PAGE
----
The Chinese State since the onset of the reform era has put in a lot of resources and effort in the latter, but hardly any in the former, atleast till 2007. It is not that the Chinese State suddenly stopped its interventionist tendencies after 1978, old habits die hard! In fact they did try to steer the market away from its ‘irrationality’ and towards ‘development’

The Government carried out the 6th (1981-85), 7th (1986-90) and 8th (1991-95) five year plans. However, all of them ended in failure. They either overestimated ( Oil production for 1985 was estimated at 250 million metric tonnes, which turned out to be 125 million metric tonnes) or underestimated (the economic output targets set for 2000 were achieved in 1995) the Chinese economy.

As industrial policy after policy started failing, the government either dropped it or it never gained traction. It was clear by 1990s that industrial policies are futile. This realisation climaxed under the premiership of Zhu Rongji (1998-2003) when the State was almost completely ‘taken out of the way’.

Rumblings of industrial policy began again in 2006, but it was not till 2010 that all institutions for their effective implementation were in place. It was only after that that the Chinese Communist Party started encouraging ‘Strategic Emergent Industries’ and after 2015 began with the Innovation Directed Development Strategy. But the fact remains that decades of ‘miracle-growth’ in China was not produced by any industrial policy, but by the lack of it.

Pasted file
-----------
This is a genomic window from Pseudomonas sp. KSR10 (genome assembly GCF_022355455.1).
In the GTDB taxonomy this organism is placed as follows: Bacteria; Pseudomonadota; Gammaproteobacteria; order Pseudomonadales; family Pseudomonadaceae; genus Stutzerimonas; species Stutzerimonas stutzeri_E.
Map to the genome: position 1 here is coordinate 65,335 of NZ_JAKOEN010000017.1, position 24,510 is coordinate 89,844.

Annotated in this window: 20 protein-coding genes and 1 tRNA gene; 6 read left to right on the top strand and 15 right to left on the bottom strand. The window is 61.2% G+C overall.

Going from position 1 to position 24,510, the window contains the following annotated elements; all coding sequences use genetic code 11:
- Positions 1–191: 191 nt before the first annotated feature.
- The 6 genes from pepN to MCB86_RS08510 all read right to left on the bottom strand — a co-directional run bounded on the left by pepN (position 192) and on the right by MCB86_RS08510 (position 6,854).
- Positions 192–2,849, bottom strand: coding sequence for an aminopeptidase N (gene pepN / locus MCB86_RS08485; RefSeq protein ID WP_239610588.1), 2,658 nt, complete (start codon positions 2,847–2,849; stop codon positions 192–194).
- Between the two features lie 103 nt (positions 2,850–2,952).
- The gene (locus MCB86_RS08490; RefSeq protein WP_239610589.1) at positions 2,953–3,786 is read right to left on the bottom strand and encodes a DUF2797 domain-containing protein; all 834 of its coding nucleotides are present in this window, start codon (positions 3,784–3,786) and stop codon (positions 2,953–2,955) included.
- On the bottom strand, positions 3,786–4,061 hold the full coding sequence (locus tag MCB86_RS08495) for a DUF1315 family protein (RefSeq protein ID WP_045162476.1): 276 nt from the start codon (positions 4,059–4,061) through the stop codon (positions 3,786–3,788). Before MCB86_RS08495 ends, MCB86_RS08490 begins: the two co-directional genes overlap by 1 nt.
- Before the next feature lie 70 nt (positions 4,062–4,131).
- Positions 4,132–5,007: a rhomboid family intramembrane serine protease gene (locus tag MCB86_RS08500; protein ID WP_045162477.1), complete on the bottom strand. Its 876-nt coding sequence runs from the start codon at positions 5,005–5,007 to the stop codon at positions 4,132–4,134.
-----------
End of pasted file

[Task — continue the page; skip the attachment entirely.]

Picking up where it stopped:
Interestingly, it is the ‘Industrial policy era’ that has coincided with the slowing of the Chinese economy. However, Barry Noughton doesn’t ascribe causality in this observation. According to him, It is too early to assess whether the Chinese experiment from 2010 onwards with industrial policy has been a success or a failure.

The ‘miracle growth’ of China was produced not by industrial policies but the simultaneous existence of the following:

  1.  Steady freeing up of various aspects of the Chinese economy
  2.  Massive investment in infrastructure and education
  3.  Thousands of local governments competing with each other to produce more growth.

Seen together, the model resembles 19th century Europe (except the wars) more rather than ‘East Asian state’. Niall Ferguson in his book Civilisation: The West and the Rest, mentions competition amongst States to produce more growth, as one of the ‘Apps of prosperity’ as against the monolithic China in the 19th century.

Accordingly, the Chinese ‘miracle growth’ seems more of a vindication of Classical liberal ideas, rather than a repudiation of them, perhaps, much to the dismay of Fukuyama. 

As such, to reiterate, Swaminathan Aiyer is right to the extent of arguing that India should not copy China’s industrial policy. Not just cause they are authoritarian, they are, but also because their growth over the years is due to the absence of a State intervention, and not due to it.


About the Author: Yuvraj is a part time researcher and aspiring public intellectual. He is an avid reader and leans libertarian. His interests include history, economics and philosophy.

Sharing is caring!